The saying goes, “No good deed goes unpunished.” Nobody knows that better than HR professionals, where “being kind” to employees, such as by making an exception to a company policy, often leads to problems down the road. While experienced professionals often see these types of problems coming from a mile away, many are unaware of the hidden risks their companies’ discretionary cashout PTO policies—often adopted with the best intention to give employees the greatest flexibility over their accrued PTO—might be creating, not only for their companies, but also their employees.
What Is a Cashout PTO Policy?
Many employers allow (or require) employees to “cash out” a portion of accrued, but unused, paid-time off (whether styled as sick leave, vacation time, or the more generic PTO). Such policies allow employees to convert accrued PTO into cash without having to take any leave from work. Companies like cashout policies because they remove accrued liabilities from their books, while giving employees greater flexibility with their PTO benefit; employees like cashout policies because, let’s be honest, who doesn’t like a little extra cash?
Unanticipated Tax Consequences
While there are potential advantages—and disadvantages (are you incentivizing employees not to take needed time off so as to cash out accrued PTO?)—to cashout PTO policies, we’re not going to weigh in on their merits here. Instead, we want to flag a tax risk that—from my observations—many HR professionals have never considered.
Our friends at the IRS are always concerned that employers and employees properly pay their employment taxes—and pay them at the right time. The IRS’ general rule is that income taxes must be paid in the year in which the taxpayer receives income (“actual income”) or is entitled to receive it (“constructive income”). The IRS’ “constructive income” doctrine requires taxpayers to pay taxes in the year they could have received the income, even if they delayed actual receipt into a future tax year.
Typically, when an employee uses PTO, there is actual receipt of income, taxes are paid in the year the PTO is paid out, and no constructive income issues arise. There also are no constructive income issues with “use-it-or-lose-it” policies—where unused PTO above threshold limits set out in the PTO policy is automatically forfeited—because the employee never has a right to convert the unused portion into cash. Mandatory cashout policies likewise typically are not an issue, because the employee receives and reports actual, taxable income at the time the cashout is made.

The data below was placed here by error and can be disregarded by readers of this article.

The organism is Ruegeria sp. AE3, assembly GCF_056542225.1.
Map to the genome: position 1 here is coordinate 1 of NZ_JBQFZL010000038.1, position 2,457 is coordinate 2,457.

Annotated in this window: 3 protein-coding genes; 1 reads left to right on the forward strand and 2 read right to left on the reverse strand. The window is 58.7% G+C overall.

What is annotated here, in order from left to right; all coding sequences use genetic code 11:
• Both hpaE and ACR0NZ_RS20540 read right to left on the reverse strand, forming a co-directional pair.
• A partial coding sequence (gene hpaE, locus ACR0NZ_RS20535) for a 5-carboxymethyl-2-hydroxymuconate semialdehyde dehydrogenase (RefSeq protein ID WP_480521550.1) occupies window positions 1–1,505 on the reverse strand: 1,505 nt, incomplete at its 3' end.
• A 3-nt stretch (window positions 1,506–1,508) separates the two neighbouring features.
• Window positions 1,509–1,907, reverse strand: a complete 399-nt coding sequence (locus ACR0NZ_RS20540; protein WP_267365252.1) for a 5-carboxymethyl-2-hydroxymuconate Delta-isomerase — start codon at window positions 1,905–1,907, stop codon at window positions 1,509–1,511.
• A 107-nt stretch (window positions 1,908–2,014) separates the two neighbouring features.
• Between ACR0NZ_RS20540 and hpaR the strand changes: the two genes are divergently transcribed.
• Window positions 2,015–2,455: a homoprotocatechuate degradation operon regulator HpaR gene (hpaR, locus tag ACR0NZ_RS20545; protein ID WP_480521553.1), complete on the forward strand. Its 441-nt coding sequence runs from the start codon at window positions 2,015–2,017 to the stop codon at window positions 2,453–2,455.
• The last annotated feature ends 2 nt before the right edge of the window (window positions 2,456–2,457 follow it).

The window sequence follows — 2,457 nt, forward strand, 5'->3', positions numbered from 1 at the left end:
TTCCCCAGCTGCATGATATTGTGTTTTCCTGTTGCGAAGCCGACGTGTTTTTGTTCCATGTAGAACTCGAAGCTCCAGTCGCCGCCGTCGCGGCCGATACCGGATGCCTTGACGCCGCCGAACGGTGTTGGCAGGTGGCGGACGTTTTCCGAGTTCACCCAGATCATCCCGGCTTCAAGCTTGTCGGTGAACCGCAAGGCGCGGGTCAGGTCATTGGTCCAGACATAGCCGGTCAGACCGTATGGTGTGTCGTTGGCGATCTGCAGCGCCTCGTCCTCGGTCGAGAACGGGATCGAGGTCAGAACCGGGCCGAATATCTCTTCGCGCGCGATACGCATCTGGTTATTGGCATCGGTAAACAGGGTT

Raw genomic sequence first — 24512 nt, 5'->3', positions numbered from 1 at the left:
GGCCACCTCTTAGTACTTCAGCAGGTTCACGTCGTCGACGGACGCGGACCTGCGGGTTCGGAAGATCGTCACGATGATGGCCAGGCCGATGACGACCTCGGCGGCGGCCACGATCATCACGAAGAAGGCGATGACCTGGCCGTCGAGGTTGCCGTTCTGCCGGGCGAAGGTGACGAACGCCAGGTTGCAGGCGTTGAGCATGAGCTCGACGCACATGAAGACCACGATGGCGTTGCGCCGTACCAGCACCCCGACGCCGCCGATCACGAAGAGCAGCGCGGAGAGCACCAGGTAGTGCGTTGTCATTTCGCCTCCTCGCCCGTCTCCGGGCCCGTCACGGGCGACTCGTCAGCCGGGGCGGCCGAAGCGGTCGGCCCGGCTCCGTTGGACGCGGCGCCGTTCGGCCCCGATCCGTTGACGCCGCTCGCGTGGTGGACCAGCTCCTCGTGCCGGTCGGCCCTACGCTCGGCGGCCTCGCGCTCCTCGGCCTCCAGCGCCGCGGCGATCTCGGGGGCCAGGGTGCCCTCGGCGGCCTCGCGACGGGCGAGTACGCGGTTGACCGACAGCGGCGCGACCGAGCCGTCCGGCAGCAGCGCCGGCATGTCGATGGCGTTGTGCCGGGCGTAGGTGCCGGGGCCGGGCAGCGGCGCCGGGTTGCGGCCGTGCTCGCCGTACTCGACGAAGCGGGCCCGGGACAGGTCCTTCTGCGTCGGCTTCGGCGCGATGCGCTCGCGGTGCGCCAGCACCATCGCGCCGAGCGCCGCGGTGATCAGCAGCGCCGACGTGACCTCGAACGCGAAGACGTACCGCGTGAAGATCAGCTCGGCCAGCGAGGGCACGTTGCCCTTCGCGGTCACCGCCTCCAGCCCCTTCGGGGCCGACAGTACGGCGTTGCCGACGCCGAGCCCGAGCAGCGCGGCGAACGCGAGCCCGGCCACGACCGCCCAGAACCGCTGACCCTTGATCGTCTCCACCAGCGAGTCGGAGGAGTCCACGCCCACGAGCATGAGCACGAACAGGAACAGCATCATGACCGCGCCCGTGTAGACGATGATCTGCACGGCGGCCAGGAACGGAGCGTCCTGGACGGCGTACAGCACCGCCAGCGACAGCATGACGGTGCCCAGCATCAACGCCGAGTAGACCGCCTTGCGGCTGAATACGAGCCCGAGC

But discretionary cashout policies—where employees elect whether or how much accrued PTO to cash out—potentially require the employer and employee to recognize constructive income, with serious tax consequences. For example, let’s say your policy allows employees, at the end of each year, to cash out any accrued PTO above 100 hours. At the end of the year, Jane has accrued 140 hours of PTO. She could cash out 40 hours, but she knows she has a big European vacation scheduled for next February, so she only elects to cash out 10 hours of PTO. In this scenario, Jane has 10 hours of actual income—the 10 hours she converted to cash—and 30 hours of constructive income—the hours she could have converted to cash in that year. Under the IRS’ constructive income rules, Jane and the employer would owe taxes on all 40 hours of PTO that Jane could have converted to cash, whether she actually converted them or not.
This is not an ideal situation for anyone (other than the US government coffers). The employee will owe income taxes on wages not yet received (which could present cash-flow issues); and it can be a nightmare for employers to track which accrued hours have already been taxed.
Avoiding (or complying with) these constructive income rules
If your company maintains (or wants to implement) a discretionary cashout PTO policy, there are some potential workarounds to avoid these constructive-income complexities.
- The IRS seems to countenance plans that allow a discretionary (but irrevocable) election in one tax year for the cashout in the following tax year of PTO that otherwise would have accrued in that second year. In that scenario, that portion of future PTO to be paid in cash will be actual income in the year it is received, but there will be no constructive income for the amounts that accrue in the future as PTO.
- The IRS allows employers to convert PTO into a contribution to the employee’s traditional 401(k) account. That conversion is not a taxable event, but the contributions will be taxed as income when they are withdrawn, like any other plan withdrawal.
- The right to receive income does not trigger constructive income when that right is subject to substantial limitations or restrictions. That exclusion can apply to PTO cashout policies where, for example, the policy only allows cashouts in cases of a bona fide financial emergency.
When drafting a discretionary cashout PTO policy, you should engage your employment and tax counsel to determine whether your policy will trigger any constructive income obligations (and otherwise would not run afoul of Internal Revenue Code §409A, which governs certain deferred compensation arrangements, but with an exception for bona fide vacation and sick leave policies). And if your company already maintains a PTO policy that required it to (but it did not) constructively recognize constructive income in a prior year, your company could be required to recalculate employee wages in those years, issue amended W-2 forms, and report unpaid back taxes to the IRS. Again, you should work with your counsel to assess the company’s potential liabilities and best remedial actions.
Charles E. McClellan
Foulston Employment Law Attorney